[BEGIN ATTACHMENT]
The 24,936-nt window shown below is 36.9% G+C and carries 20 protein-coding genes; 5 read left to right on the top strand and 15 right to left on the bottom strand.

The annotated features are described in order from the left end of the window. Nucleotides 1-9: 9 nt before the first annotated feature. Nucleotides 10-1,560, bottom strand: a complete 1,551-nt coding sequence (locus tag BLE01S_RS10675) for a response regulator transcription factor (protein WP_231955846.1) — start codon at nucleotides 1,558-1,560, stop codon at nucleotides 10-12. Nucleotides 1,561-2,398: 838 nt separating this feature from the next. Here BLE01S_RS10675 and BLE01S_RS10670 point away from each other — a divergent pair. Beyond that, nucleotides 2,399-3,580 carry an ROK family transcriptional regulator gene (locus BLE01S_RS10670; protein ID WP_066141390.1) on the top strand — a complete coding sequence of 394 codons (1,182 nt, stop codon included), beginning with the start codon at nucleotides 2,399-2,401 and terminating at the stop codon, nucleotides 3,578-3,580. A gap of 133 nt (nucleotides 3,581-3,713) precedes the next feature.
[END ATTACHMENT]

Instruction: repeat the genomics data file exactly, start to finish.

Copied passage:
The 24,936-nt window shown below is 36.9% G+C and carries 20 protein-coding genes; 5 read left to right on the top strand and 15 right to left on the bottom strand.

The annotated features are described in order from the left end of the window. Nucleotides 1-9: 9 nt before the first annotated feature. Nucleotides 10-1,560, bottom strand: a complete 1,551-nt coding sequence (locus tag BLE01S_RS10675) for a response regulator transcription factor (protein WP_231955846.1) — start codon at nucleotides 1,558-1,560, stop codon at nucleotides 10-12. Nucleotides 1,561-2,398: 838 nt separating this feature from the next. Here BLE01S_RS10675 and BLE01S_RS10670 point away from each other — a divergent pair. Beyond that, nucleotides 2,399-3,580 carry an ROK family transcriptional regulator gene (locus BLE01S_RS10670; protein ID WP_066141390.1) on the top strand — a complete coding sequence of 394 codons (1,182 nt, stop codon included), beginning with the start codon at nucleotides 2,399-2,401 and terminating at the stop codon, nucleotides 3,578-3,580. A gap of 133 nt (nucleotides 3,581-3,713) precedes the next feature.